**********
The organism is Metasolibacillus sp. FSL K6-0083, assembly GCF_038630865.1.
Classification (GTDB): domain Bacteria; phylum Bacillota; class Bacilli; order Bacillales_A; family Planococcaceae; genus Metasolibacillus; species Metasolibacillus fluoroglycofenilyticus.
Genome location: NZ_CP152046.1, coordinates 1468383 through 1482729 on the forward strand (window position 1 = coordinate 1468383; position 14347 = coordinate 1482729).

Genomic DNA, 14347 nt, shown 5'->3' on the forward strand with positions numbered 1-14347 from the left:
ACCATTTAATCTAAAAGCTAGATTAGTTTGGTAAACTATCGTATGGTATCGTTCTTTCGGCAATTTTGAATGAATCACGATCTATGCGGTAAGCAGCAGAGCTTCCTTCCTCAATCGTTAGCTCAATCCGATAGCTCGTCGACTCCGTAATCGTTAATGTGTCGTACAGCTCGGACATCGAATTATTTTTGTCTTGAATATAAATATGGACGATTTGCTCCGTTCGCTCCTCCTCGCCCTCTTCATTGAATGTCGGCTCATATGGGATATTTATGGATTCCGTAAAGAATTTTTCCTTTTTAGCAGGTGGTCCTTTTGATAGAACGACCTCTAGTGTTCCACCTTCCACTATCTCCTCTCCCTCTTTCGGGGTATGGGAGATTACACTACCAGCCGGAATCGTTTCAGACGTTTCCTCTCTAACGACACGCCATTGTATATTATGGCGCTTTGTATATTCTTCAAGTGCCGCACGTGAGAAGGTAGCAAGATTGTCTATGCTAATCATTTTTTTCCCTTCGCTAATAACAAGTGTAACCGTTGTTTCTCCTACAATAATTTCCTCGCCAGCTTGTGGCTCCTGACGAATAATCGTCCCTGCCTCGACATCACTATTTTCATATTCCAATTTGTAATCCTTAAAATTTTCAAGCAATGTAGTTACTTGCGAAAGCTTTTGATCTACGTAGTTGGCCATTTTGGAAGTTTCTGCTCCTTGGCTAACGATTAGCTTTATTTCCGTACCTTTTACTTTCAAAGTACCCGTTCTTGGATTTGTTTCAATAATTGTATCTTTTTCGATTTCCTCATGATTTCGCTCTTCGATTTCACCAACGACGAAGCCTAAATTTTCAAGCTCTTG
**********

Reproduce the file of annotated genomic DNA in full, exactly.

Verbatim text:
The organism is Metasolibacillus sp. FSL K6-0083, assembly GCF_038630865.1.
Classification (GTDB): domain Bacteria; phylum Bacillota; class Bacilli; order Bacillales_A; family Planococcaceae; genus Metasolibacillus; species Metasolibacillus fluoroglycofenilyticus.
Genome location: NZ_CP152046.1, coordinates 1468383 through 1482729 on the forward strand (window position 1 = coordinate 1468383; position 14347 = coordinate 1482729).

Genomic DNA, 14347 nt, shown 5'->3' on the forward strand with positions numbered 1-14347 from the left:
ACCATTTAATCTAAAAGCTAGATTAGTTTGGTAAACTATCGTATGGTATCGTTCTTTCGGCAATTTTGAATGAATCACGATCTATGCGGTAAGCAGCAGAGCTTCCTTCCTCAATCGTTAGCTCAATCCGATAGCTCGTCGACTCCGTAATCGTTAATGTGTCGTACAGCTCGGACATCGAATTATTTTTGTCTTGAATATAAATATGGACGATTTGCTCCGTTCGCTCCTCCTCGCCCTCTTCATTGAATGTCGGCTCATATGGGATATTTATGGATTCCGTAAAGAATTTTTCCTTTTTAGCAGGTGGTCCTTTTGATAGAACGACCTCTAGTGTTCCACCTTCCACTATCTCCTCTCCCTCTTTCGGGGTATGGGAGATTACACTACCAGCCGGAATCGTTTCAGACGTTTCCTCTCTAACGACACGCCATTGTATATTATGGCGCTTTGTATATTCTTCAAGTGCCGCACGTGAGAAGGTAGCAAGATTGTCTATGCTAATCATTTTTTTCCCTTCGCTAATAACAAGTGTAACCGTTGTTTCTCCTACAATAATTTCCTCGCCAGCTTGTGGCTCCTGACGAATAATCGTCCCTGCCTCGACATCACTATTTTCATATTCCAATTTGTAATCCTTAAAATTTTCAAGCAATGTAGTTACTTGCGAAAGCTTTTGATCTACGTAGTTGGCCATTTTGGAAGTTTCTGCTCCTTGGCTAACGATTAGCTTTATTTCCGTACCTTTTACTTTCAAAGTACCCGTTCTTGGATTTGTTTCAATAATTGTATCTTTTTCGATTTCCTCATGATTTCGCTCTTCGATTTCACCAACGACGAAGCCTAAATTTTCAAGCTCTTG